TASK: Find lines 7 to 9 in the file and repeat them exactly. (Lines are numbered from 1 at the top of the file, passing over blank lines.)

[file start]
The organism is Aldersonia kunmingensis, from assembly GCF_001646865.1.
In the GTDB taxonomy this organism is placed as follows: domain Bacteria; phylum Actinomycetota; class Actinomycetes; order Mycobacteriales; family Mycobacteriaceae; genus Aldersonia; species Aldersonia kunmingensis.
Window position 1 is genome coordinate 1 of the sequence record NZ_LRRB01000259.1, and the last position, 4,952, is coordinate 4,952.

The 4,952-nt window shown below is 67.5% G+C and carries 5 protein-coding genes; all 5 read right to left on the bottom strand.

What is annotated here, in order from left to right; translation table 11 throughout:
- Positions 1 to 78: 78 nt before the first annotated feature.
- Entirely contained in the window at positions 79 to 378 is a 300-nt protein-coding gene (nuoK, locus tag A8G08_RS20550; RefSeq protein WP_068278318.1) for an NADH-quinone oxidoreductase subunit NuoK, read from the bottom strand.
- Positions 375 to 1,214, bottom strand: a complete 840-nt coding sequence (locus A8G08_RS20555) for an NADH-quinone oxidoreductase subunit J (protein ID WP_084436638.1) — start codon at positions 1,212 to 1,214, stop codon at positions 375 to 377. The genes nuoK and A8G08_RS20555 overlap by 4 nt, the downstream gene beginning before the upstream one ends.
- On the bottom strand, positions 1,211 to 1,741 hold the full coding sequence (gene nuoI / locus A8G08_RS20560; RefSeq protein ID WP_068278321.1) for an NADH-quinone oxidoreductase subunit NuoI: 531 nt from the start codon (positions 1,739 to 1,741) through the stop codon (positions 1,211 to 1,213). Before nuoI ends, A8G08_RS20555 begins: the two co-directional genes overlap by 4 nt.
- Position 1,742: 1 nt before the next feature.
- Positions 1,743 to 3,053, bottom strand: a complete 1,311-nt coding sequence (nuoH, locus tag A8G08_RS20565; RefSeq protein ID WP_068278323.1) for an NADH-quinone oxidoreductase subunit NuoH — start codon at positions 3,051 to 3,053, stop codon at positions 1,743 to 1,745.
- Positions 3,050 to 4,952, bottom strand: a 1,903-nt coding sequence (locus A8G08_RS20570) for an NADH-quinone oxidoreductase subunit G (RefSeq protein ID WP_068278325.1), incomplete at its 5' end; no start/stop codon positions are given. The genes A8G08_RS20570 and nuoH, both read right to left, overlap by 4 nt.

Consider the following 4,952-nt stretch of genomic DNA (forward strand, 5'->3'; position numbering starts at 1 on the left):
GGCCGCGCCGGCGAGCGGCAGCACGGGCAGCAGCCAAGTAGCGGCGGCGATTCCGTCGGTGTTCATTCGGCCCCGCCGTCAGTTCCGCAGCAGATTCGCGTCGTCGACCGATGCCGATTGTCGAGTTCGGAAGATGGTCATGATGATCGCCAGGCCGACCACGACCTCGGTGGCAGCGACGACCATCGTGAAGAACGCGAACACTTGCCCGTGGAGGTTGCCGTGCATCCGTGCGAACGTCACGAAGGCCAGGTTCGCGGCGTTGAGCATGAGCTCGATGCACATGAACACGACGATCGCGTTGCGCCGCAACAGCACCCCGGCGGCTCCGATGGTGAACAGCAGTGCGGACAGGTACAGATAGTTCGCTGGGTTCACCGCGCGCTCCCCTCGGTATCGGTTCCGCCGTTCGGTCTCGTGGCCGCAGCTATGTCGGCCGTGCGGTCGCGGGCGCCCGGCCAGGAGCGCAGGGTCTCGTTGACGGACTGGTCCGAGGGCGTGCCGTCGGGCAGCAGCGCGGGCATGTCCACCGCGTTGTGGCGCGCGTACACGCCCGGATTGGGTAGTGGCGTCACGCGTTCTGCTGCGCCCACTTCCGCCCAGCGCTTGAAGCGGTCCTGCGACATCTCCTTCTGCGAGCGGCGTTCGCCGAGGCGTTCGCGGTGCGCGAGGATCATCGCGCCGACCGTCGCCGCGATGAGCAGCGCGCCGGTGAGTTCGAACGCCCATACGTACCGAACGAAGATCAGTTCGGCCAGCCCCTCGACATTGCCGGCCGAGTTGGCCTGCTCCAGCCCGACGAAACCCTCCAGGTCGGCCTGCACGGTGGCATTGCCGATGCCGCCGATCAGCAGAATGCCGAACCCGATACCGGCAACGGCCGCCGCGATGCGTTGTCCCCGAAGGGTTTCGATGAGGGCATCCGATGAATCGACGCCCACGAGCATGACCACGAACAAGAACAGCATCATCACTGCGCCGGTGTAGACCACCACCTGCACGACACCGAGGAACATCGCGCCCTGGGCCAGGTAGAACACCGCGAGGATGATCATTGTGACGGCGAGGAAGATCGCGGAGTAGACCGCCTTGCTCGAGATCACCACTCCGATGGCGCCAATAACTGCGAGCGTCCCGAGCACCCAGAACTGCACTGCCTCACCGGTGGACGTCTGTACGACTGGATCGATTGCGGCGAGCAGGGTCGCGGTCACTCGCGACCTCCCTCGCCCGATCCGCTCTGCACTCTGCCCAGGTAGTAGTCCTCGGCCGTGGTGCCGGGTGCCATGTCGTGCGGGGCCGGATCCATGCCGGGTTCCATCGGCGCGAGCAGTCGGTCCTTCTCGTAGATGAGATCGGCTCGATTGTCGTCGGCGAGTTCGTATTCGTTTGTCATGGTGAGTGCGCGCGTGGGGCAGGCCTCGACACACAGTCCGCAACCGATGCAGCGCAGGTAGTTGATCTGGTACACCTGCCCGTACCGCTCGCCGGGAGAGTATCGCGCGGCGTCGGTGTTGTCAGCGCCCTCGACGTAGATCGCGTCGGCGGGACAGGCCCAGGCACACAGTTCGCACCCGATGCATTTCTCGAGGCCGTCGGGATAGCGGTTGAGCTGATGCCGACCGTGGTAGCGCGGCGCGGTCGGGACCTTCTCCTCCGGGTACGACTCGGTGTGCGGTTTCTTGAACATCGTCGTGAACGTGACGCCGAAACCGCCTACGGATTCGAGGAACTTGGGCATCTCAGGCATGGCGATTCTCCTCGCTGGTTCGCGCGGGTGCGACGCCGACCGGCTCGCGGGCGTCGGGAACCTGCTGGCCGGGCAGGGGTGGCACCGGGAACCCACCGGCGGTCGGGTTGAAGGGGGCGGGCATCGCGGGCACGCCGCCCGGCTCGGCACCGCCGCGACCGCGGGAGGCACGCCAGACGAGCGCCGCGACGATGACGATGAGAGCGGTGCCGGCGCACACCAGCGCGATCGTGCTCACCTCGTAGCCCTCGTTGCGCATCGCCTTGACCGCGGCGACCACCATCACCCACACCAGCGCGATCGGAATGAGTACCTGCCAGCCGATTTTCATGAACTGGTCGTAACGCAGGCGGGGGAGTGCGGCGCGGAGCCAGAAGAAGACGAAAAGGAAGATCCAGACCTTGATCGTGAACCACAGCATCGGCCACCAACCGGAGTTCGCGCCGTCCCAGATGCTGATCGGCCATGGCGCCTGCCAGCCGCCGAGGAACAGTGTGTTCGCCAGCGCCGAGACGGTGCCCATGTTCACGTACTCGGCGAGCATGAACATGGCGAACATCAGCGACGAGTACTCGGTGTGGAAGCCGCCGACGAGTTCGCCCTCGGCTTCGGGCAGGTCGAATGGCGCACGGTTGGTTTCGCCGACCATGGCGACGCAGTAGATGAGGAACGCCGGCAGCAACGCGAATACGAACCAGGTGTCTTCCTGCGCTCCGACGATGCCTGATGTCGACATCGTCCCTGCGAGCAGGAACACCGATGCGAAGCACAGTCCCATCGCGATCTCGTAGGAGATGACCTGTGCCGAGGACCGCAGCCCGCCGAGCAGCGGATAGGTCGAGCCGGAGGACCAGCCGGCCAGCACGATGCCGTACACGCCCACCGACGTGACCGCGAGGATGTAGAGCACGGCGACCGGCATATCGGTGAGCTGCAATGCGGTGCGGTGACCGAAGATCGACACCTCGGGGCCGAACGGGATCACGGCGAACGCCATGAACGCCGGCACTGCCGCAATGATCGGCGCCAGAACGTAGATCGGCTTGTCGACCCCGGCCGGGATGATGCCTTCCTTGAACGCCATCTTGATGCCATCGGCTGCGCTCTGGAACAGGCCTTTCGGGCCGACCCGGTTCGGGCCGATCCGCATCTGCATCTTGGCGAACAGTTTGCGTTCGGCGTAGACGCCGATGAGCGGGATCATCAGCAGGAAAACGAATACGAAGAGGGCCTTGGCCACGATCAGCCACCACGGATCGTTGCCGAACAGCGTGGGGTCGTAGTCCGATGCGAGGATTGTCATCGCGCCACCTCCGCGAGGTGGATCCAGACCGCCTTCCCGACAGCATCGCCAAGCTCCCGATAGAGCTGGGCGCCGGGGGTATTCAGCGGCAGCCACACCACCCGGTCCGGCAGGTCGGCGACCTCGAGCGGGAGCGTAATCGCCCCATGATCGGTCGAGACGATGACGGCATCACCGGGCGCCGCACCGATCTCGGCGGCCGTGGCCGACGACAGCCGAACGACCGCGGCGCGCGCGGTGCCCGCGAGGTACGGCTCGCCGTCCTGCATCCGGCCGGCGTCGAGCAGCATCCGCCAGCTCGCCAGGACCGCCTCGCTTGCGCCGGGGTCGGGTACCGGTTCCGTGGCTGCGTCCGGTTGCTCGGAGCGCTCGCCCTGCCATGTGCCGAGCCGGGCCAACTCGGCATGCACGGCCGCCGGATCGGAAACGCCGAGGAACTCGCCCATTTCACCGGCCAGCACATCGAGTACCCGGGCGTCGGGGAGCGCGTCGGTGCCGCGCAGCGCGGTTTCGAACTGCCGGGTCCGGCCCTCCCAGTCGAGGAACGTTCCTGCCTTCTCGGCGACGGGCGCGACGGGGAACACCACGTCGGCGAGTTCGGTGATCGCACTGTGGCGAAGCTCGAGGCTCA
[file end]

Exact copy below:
- Entirely contained in the window at positions 79 to 378 is a 300-nt protein-coding gene (nuoK, locus tag A8G08_RS20550; RefSeq protein WP_068278318.1) for an NADH-quinone oxidoreductase subunit NuoK, read from the bottom strand.
- Positions 375 to 1,214, bottom strand: a complete 840-nt coding sequence (locus A8G08_RS20555) for an NADH-quinone oxidoreductase subunit J (protein ID WP_084436638.1) — start codon at positions 1,212 to 1,214, stop codon at positions 375 to 377. The genes nuoK and A8G08_RS20555 overlap by 4 nt, the downstream gene beginning before the upstream one ends.
- On the bottom strand, positions 1,211 to 1,741 hold the full coding sequence (gene nuoI / locus A8G08_RS20560; RefSeq protein ID WP_068278321.1) for an NADH-quinone oxidoreductase subunit NuoI: 531 nt from the start codon (positions 1,739 to 1,741) through the stop codon (positions 1,211 to 1,213). Before nuoI ends, A8G08_RS20555 begins: the two co-directional genes overlap by 4 nt.